At the same time with Ezra, or, to speak more accurately, under his direction, the Great Assembly carried on its beneficent activities, which laid the foundations of Rabbinical Judaism, and constituted the binding link between the Jewish Prophet and the Jewish Sage. (56) The great men who belonged to this august assembly once succeeded, through the efficacy of their prayers, in laying hands upon the seducers unto sin, and confining them, to prevent them from doing more mischief. Thus they banished from the world "the desire unto idolatry." They tried to do the same to "the desire unto lustfulness." This evil adversary warned them against making away with him, for the world would cease to exist without him. For three days they kept him a prisoner, but then they had to dismiss him and let him go free. They found that not even an egg was to be had, for sexual appetite had vanished from the world. However, he did not escape altogether unscathed. They plastered up his eyes, and from that time on he gave up inflaming the passions of men against their blood relations. (57)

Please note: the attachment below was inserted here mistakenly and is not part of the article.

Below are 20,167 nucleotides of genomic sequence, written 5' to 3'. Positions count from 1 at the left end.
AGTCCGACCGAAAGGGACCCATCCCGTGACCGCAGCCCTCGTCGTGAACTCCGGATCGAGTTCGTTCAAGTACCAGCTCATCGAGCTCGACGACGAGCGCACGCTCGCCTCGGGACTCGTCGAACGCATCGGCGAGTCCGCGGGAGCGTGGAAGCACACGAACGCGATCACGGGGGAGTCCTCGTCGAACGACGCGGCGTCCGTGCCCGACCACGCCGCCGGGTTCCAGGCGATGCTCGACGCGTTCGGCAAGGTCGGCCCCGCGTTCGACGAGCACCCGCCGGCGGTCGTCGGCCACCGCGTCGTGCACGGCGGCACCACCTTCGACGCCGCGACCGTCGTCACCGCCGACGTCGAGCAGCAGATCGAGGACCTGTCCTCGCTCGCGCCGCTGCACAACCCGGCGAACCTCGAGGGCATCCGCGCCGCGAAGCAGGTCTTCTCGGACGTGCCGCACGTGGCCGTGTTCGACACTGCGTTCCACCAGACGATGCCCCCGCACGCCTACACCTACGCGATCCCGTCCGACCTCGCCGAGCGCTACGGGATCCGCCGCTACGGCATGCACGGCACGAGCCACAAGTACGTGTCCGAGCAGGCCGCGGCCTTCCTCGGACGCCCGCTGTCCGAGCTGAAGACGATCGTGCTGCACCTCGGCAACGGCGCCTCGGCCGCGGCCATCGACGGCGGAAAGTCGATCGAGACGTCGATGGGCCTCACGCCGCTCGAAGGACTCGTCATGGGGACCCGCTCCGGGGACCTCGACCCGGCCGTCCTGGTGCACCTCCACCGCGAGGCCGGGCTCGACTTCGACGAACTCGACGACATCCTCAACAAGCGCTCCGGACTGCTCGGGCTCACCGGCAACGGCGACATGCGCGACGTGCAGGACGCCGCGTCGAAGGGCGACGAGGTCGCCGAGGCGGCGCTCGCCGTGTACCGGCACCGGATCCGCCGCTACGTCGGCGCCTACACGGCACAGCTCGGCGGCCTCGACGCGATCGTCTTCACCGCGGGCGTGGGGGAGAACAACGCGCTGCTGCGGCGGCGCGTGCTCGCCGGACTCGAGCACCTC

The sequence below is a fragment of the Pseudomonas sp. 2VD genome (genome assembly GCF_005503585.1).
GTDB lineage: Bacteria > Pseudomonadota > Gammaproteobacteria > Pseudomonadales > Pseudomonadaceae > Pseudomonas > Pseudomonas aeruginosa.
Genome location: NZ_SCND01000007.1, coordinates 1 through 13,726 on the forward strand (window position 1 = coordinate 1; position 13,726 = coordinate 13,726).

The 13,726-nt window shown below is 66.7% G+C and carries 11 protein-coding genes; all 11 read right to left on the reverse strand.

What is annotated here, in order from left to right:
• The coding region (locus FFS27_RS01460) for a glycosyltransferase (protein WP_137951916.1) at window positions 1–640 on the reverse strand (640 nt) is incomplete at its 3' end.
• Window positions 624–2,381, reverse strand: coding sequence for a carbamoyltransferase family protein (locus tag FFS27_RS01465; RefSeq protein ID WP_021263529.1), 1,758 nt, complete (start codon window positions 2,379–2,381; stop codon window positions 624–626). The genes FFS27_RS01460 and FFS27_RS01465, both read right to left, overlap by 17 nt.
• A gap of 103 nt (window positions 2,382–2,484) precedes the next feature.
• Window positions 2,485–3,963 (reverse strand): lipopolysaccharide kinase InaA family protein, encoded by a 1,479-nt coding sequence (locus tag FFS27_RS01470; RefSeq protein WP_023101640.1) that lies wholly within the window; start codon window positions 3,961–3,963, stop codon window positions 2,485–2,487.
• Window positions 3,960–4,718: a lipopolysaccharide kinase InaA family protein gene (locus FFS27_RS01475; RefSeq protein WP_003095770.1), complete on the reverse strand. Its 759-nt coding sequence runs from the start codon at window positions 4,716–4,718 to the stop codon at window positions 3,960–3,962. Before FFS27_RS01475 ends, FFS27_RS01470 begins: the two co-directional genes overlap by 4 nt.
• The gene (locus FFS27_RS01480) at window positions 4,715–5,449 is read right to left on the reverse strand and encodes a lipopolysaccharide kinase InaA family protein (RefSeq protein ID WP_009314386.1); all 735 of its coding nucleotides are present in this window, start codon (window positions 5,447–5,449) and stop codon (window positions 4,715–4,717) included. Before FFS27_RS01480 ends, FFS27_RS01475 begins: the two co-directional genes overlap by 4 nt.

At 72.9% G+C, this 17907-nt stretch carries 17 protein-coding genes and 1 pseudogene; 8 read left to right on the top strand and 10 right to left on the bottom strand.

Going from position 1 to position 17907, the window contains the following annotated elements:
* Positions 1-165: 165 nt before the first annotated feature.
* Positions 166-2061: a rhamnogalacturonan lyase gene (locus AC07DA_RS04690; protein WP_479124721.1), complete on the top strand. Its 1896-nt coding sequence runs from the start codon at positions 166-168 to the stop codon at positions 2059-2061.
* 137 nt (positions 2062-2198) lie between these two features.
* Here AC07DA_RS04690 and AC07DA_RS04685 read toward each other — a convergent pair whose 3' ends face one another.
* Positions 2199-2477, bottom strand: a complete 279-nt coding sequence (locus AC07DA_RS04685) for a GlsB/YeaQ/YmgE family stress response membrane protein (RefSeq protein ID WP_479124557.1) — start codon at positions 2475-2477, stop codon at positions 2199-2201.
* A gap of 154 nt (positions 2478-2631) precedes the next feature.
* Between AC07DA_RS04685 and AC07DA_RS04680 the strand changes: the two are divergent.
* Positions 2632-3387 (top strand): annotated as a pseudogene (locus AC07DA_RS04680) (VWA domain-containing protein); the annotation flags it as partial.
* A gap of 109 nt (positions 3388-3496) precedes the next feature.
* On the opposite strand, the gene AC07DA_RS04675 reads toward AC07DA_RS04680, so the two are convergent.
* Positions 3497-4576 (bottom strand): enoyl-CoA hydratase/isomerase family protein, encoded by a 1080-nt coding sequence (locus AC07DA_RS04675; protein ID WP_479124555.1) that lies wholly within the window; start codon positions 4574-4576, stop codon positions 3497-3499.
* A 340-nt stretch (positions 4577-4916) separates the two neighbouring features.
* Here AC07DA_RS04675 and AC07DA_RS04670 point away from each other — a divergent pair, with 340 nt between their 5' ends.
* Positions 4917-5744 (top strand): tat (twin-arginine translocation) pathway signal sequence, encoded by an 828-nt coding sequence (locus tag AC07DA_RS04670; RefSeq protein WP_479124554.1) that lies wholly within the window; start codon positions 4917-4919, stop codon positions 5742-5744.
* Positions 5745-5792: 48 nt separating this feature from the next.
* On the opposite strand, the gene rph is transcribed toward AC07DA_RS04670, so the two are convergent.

Among the decrees and ordinances of the Great Assembly, the most prominent is the fixation of the prayer of the Eighteen Benedictions. The several benedictions composing this prayer date back to remote ancient times. The Patriarchs were their authors, and the work of the Great Assembly was to put them together in the order in which we now have them. We know how each of the benedictions originated: 1. When Abraham was saved from the furnace angels spoke: "Blessed art Thou, O Lord, the Shield of Abraham," which is the essence of the first of the Eighteen. 2. When Isaac lay stunned by fright on Mount Moriah, God sent His dew to revive him, whereupon the angels spoke: "Blessed art Thou, O Lord, who quickenest the dead." 3. When Jacob arrived at the gates of heaven and proclaimed the holiness of God, the angels spoke: "Blessed art Thou, O Lord, Thou holy God." 4. When Pharaoh was about to make Joseph the ruler over Egypt, and it appeared that he was unacquainted with the seventy tongues which an Egyptian sovereign must know, the angel Gabriel came and taught him those languages, whereupon the angels spoke: "Blessed art Thou, O Lord, who graciously bestowest knowledge." 5. When Reuben committed the trespass against his father, sentence of death was pronounced upon him in the heavens. But when he repented, he was permitted to continue to live, and the angels spoke: "Blessed art Thou, O Lord, who hast delight in repentance."